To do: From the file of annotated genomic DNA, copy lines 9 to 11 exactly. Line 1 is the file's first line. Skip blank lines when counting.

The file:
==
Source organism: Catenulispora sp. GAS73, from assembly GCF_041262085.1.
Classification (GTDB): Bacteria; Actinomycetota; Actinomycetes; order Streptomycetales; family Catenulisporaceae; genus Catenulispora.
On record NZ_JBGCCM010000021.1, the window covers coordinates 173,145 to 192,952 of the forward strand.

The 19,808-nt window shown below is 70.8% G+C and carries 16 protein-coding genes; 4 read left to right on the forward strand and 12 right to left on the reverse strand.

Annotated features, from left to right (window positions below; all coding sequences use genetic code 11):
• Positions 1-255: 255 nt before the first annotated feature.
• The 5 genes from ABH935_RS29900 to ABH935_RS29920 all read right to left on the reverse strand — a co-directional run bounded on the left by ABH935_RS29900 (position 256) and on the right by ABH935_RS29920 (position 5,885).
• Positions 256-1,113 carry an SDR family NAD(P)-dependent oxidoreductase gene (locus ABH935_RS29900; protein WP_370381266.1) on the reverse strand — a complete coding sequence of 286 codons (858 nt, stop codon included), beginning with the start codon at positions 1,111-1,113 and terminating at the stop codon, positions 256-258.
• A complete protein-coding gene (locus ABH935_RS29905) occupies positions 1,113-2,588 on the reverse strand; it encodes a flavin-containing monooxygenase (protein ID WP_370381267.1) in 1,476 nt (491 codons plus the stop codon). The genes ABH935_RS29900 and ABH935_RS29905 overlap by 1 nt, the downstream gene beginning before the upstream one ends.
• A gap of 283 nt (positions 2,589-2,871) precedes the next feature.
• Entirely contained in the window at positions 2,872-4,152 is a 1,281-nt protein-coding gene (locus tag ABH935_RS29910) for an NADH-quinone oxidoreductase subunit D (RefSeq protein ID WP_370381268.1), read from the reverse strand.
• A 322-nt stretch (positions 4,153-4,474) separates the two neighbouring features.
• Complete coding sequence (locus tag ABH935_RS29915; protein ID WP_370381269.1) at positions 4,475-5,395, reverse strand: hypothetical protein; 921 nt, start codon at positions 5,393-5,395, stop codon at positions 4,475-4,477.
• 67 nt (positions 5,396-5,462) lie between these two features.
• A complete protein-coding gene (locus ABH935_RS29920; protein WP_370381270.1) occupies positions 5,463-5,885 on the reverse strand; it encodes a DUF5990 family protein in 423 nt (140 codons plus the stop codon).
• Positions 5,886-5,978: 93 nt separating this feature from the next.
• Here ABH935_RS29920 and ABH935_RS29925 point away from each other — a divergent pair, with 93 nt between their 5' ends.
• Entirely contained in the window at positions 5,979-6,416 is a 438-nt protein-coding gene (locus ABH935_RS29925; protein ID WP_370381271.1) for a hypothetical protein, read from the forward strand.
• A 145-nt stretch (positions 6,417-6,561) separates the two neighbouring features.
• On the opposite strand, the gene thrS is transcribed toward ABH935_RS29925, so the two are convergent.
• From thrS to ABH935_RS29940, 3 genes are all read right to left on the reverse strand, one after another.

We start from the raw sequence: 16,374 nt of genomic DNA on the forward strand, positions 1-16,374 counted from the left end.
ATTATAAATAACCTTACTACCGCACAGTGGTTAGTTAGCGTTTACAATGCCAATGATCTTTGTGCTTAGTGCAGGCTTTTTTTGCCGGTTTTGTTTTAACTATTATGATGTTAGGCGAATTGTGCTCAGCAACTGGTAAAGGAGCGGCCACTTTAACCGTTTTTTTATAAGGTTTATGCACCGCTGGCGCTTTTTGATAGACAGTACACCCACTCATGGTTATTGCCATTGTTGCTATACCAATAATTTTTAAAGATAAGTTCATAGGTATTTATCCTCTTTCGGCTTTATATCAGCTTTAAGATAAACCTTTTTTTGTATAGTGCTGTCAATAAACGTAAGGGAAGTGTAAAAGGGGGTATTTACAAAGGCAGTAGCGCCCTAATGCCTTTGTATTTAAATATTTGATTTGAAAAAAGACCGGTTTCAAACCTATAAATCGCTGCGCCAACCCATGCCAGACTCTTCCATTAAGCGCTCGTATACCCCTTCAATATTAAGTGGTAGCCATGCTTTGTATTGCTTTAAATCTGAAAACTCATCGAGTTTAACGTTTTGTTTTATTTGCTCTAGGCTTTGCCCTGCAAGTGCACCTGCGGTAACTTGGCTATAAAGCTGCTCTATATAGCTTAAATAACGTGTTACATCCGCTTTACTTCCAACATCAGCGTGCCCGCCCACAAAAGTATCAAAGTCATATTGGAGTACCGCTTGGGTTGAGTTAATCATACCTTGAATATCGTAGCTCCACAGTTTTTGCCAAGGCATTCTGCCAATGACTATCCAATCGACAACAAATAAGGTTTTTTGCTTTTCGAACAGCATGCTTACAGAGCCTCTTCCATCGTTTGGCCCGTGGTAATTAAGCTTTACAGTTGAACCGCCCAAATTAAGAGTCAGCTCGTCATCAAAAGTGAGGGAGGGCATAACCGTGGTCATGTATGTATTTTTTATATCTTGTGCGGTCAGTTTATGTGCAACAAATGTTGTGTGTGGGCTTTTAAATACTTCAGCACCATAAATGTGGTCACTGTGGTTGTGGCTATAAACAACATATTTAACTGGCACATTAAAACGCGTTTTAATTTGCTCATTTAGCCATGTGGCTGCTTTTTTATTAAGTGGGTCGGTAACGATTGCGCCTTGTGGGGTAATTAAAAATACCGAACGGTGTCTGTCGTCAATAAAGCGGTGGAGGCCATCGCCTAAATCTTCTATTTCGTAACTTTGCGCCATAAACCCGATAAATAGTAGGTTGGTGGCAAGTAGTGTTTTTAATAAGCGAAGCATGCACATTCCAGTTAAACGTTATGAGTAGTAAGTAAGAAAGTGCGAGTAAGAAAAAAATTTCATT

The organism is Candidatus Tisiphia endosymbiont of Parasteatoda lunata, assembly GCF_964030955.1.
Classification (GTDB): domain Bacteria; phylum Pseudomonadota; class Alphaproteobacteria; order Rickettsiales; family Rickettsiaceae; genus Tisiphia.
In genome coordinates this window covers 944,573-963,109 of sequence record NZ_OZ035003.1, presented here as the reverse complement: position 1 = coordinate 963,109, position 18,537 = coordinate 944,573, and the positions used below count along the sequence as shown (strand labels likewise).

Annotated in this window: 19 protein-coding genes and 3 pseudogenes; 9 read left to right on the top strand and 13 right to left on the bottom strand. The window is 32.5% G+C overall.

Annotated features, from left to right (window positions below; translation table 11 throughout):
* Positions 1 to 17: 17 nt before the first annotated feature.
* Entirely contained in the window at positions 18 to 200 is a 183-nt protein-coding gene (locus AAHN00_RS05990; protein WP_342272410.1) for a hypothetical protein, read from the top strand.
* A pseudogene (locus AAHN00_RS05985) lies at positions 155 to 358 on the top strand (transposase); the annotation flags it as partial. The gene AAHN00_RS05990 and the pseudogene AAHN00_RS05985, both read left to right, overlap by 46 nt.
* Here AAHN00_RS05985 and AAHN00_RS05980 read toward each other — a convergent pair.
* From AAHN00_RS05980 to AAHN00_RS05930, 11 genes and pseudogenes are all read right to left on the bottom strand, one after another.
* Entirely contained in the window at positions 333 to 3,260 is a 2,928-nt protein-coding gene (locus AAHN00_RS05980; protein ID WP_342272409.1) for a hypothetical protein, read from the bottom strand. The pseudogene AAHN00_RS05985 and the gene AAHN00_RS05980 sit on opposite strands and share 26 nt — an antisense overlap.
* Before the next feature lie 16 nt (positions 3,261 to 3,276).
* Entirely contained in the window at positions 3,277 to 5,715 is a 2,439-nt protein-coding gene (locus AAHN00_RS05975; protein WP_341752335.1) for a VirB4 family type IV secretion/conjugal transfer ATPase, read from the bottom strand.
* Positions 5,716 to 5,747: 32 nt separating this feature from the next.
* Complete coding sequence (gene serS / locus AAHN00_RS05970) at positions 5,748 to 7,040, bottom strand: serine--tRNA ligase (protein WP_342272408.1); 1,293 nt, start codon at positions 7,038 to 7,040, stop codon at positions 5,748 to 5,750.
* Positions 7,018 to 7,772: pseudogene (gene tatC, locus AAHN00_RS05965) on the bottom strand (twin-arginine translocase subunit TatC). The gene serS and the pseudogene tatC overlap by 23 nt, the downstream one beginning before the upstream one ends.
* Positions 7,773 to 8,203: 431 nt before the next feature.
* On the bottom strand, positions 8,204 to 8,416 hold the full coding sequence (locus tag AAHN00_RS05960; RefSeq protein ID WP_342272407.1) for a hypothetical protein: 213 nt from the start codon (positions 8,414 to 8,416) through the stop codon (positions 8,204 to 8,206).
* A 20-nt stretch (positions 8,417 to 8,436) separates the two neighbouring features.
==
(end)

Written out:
• A complete protein-coding gene (locus ABH935_RS29905) occupies positions 1,113-2,588 on the reverse strand; it encodes a flavin-containing monooxygenase (protein ID WP_370381267.1) in 1,476 nt (491 codons plus the stop codon). The genes ABH935_RS29900 and ABH935_RS29905 overlap by 1 nt, the downstream gene beginning before the upstream one ends.
• A gap of 283 nt (positions 2,589-2,871) precedes the next feature.
• Entirely contained in the window at positions 2,872-4,152 is a 1,281-nt protein-coding gene (locus tag ABH935_RS29910) for an NADH-quinone oxidoreductase subunit D (RefSeq protein ID WP_370381268.1), read from the reverse strand.